Having a high-quality garage door will prevent heat loss. You also need to make sure your interior door, and any windows are properly sealed. 

Lastly, make sure any cracks in the exterior walls are repaired quickly using green, waterproof concrete, to prevent hot air from seeping out and cold air getting in. 

Should my garage have windows?

Incorporating at least one window into the design of your garage is usually considered to be a good idea. Windows let in plenty of natural light, saving on electrical costs during the day. This is particularly important if the garage is going to be used for anything other than housing cars or as general storage. 

Aesthetically, windows also make the garage blend much better with your house and generally make it look more visually pleasing. Garages with windows have more curb appeal, particularly if the windows match those of your house.  

There are different types of windows for garages: 

  • Wall windows – the same as in your house, they can either open for ventilation or be fixed glass to allow light
  • Skylights – Again, these can either be opening windows, or fixed windows. You can also make them remote controlled if they are too high to reach manually

You can also have glass doors or windows in your garage doors. These will be inoperable but can be clear or frosted glass and incorporated into the design of the doors. Each kind of window offers many varieties of shapes, sizes and general appearance.

However, if you prefer not to have any windows for security reasons, builders will construct garages with no windows according to your specifications. The only real disadvantages of having windows in your garage are each window is another potential entry point for a thief, and some homeowners prefer the privacy of a windowless garage. 

If you are storing a pricey car, expensive gym equipment or other valuables, you may not want to advertise their whereabouts with windows. On the other hand, if you are concerned about security, you can add bars to the windows or ensure the glass is frosted to discourage prying eyes but still let lots of light in.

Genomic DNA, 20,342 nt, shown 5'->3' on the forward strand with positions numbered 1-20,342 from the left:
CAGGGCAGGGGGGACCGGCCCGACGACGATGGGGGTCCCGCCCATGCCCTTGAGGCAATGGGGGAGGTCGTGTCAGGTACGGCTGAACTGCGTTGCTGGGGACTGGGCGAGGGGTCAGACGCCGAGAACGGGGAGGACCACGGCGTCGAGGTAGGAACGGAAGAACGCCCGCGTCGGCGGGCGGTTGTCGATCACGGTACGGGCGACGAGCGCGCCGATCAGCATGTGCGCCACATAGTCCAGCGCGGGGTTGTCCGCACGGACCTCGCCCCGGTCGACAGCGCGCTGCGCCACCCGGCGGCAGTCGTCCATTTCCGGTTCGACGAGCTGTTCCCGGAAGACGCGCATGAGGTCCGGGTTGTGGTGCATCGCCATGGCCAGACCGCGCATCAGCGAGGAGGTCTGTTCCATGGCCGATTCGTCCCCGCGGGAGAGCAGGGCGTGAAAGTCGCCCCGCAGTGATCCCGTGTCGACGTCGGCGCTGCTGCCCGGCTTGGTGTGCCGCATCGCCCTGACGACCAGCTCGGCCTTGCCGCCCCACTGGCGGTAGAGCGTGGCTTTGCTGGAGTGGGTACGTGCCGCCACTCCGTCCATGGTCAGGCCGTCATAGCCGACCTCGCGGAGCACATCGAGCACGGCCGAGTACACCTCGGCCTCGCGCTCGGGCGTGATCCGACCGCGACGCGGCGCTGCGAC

Garage Doors 

How much do garage doors cost? 

This depends on several factors already discussed, such as the size, location, and layout of your garage. However, there are general costs for different types of garage doors.

You will probably need to pay a minimum of £200+ VAT for your garage doors. The cheapest style is side-hinged doors that open in the middle to not encroach on your garage space. If you are looking to use your garage as a storage space, side hinged doors are ideal.

For those parking their cars in their garages, the most popular style of garage door is called a Canopy Up and Over and costs approximately £300+VAT. This style of door opens outwards and upwards to create a canopy.

The next most common garage door is the Retractable Up and Over, which are controlled remotely, sliding up into the garage roof on horizontal runners. 

A sectional garage door is made up of panels or sections, rather than being a single panel. They give full opening drive through width and rise vertically, causing almost no loss of driveway space. A sectional garage door may also offer better insulation, as options include single skin and thermal insulation.

Double garage doors will cost more, and anything bigger, such as doors for a four-car garage will inevitably be a lot more expensive. However, depending on the design and layout of the garage, you could have a couple of standard-sized doors fitted. 

What is a ‘Man Door’? 

A man door is just a regular-sized door built for a person to walk through, rather than using the main garage door. Usually situated at the back of an attached garage, a man door can allow easier access to the garage without the need to open the main door. This is particularly convenient if you are using the garage for work or activities. 

These doors also come in many styles, including sliding doors, french doors, and folding.  

What is the best kind of garage door?

The best kind of garage doors will depend on what the garage is going to be used for. If you are working with a contractor or building company, it is a good idea to get their input. If you are building your own garage, you will still need a high-quality garage door, so it is best to consult the experts and explain your specific requirements. 

We hope that you now have a better understanding of the basic costs, legality, and potential benefits of building a garage. You can now make an informed decision about whether this is the right course of action for you, and the different options available to you.  

Comparing Quotes Could Save You Up To 30%: